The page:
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And for to dense the droupie Skie from darkenesse of the night,
The Easterne wind went downe and flakes of foggie Clouds gan show,
And from the South a merrie gale on Cephals sayles did blow.
The which did hold so fresh and large, that he and all his men
Before that he was looked for arrived safe agen
In wished Haven. In that while King Minos with his fleete
Did waste the cost of Megara. And first he thought it meete
To make a triall of the force and courage of his men
Against the towne Alcathoe where Nisus reigned then.
Among whose honorable haire that was of colour gray,
One scarlet haire did grow upon his crowne, whereon the stay
Of all his Kingdome did depende. Sixe times did Phoebe fill
Hir homes with borrowed light, and yet the warre hung wavering still
In fickle fortunes doubtfull scaales: and long with fleeting wings
Betwene them both flew victorie. A Turret of the Kings
Stood hard adjoyning to the Wall which being touched rings,
For Phoebus (so men say) did lay his golden Violl there,
And so the stones the sound thereof did ever after beare.
King Nisus daughter oftentimes resorted to this Wall
And strake it with a little stone to raise the sound withall,
In time of peace. And in the warre she many a time and oft
Behelde the sturdie stormes of Mars from that same place aloft.
And by continuance of the siege the Captaines names she knew,
Their armes, horse, armor and aray in everie band and crew.
Bit specially above the rest she noted Minos face.
She knew inough and more than was inough as stoode the case.
For were it that he hid his head in Helme with fethered crest,
To hir opinion in his Helme he stayned all the rest.
Or were it that he tooke in hand of steele his target bright,
She thought in weelding of his shielde he was a comly Knight.
Or were it that he raisde his arme to throw the piercing Dart,
The Ladie did commend his force and manhode joynde with Art.
Or drew he with his arrow nockt his bended Bow in hand
She sware that so in all respectes was Phoebus wont to stand.
But when he shewde his visage bare, his Helmet laid aside,
And on a Milke white Steede brave trapt, in Purple Robe did ride,
She scarce was Mistresse of hir selfe, hir wits were almost straught.
A happie Dart she thought it was that he in fingars caught,
And happie called she those reynes that he in hand had raught.
And if she might have had hir will, she could have founde in hart,
Among the enmies to have gone. She could have found in hart,
From downe the highest Turret there hir bodie to have throwne,
Among the thickest of the Tents of Gnossus to have flowne,
Or for to ope the brazen gates and let the enmie in,
Or whatsoever else she thought might Minos favor win.
And as she sate beholding still the King of Candies tent,
She said: I doubt me whether that I rather may lament
Or of this wofull warre be glad. It grieves me at the hart
That thou O Minos unto me thy Lover enmie art.
But had not this same warfare bene, I never had him knowne.
Yet might he leave this cruell warre, and take me as his owne.
A wife, a feere, a pledge for peace he might receive of me.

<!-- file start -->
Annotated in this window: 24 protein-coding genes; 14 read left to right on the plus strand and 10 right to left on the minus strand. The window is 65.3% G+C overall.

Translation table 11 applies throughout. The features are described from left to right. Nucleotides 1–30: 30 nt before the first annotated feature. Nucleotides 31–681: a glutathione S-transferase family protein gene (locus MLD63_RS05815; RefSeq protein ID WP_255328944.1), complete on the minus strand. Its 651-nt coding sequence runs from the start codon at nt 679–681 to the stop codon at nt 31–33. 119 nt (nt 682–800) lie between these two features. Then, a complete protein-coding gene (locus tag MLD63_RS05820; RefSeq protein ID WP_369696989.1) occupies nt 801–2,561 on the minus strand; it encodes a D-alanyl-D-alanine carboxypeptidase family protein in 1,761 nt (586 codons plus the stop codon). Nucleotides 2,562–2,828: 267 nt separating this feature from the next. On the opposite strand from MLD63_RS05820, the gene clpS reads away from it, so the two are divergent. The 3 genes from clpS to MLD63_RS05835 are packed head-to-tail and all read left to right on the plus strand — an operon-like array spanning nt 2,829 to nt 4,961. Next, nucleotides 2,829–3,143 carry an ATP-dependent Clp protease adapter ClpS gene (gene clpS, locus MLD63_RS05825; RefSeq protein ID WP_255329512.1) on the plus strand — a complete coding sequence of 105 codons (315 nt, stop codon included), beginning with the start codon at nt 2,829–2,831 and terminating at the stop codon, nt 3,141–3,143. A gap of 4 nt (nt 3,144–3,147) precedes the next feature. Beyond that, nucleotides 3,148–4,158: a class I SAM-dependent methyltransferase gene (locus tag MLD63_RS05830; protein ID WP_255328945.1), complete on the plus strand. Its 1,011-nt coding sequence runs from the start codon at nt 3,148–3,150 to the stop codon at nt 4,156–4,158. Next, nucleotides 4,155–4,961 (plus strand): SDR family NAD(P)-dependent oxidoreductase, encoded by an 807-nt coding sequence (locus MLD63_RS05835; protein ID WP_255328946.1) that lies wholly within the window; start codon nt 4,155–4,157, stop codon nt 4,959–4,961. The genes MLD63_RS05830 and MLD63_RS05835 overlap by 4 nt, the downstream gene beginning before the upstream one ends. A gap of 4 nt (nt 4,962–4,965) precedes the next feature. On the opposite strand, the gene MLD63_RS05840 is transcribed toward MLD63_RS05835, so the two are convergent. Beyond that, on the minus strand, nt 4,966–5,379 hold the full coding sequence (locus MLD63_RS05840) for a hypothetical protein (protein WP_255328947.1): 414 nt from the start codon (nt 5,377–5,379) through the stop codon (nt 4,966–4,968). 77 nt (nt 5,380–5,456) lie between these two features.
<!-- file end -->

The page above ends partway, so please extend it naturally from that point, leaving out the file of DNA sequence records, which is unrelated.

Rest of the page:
O flowre of beautie, O thou Prince most pearlesse: if that she
That bare thee in hir wombe were like in beautie unto thee,
A right good cause had Jove on hir enamored for to bee.
Oh happie were I if with wings I through the Aire might glide
And safely to King Minos Tent from this same Turret slide.
Then would I utter who I am, and how the firie flame
Of Cupid burned in my brest, desiring him to name
What dowrie he would aske with me in loan of his love,
Save only of my Fathers Realme no question he should move.
For rather than by traitrous meanes my purpose should take place,
Adue, desire of hoped Love. Yet oftentimes such grace
Hath from the gentle Conqueror proceeded erst, that they
Which tooke the foyle have found the same their profit and their stay.
Assuredly the warre is just that Minos takes in hand,
As in revengement of his sonne late murthered in this land.
And as his quarrell seemeth just, even so it cannot faile,
But rightfull warre against the wrong must (I beleve) prevaile.
Now if this Citie in the ende must needes be taken, why
Should his owne sworde and not my Love be meanes to win it by?
It were yet better he should speede by gentle meanes without
The slaughter of his people, yea and (as it may fall out)
With spending of his owne bloud too. For sure I have a care
O Minos lest some Souldier wound thee ere he be aware.
For who is he in all the world that hath so hard a hart
That wittingly against thy head would aime his cruell Dart?
I like well this devise, and on this purpose will I stand:
To yeelde my selfe endowed with this Citie to the hand
Of Minos: and in doing so to bring this warre to ende.
But smally it availeth me the matter to intende.
The gates and yssues of this towne are kept with watch and warde,
And of the Keyes continually my Father hath the garde.
My Father only is the man of whome I stand in dreede,
My Father only hindreth me of my desired speede.
Would God that I were Fatherlesse. Tush, everie Wight may bee
A God as in their owne behalfe, and if their hearts be free
From fearefulnesse. For fortune works against the fond desire
Of such as through faint heartednesse attempt not to aspire.
Some other feeling in hir heart such flames of Cupids fire
Already would have put in proofe some practise to destroy
What thing so ever of hir Love the furtherance might anoy
And why should any woman have a bolder heart than I?
Through fire and sword I boldly durst adventure for to flie.
And yet in this behalfe at all there needes no sword nor fire,
There needeth but my fathers haire to accomplish my desire. I
That Purple haire of his to me more precious were than golde:
That Purple haire of his would make me blest a thousand folde:
That haire would compasse my desire and set my heart at rest.
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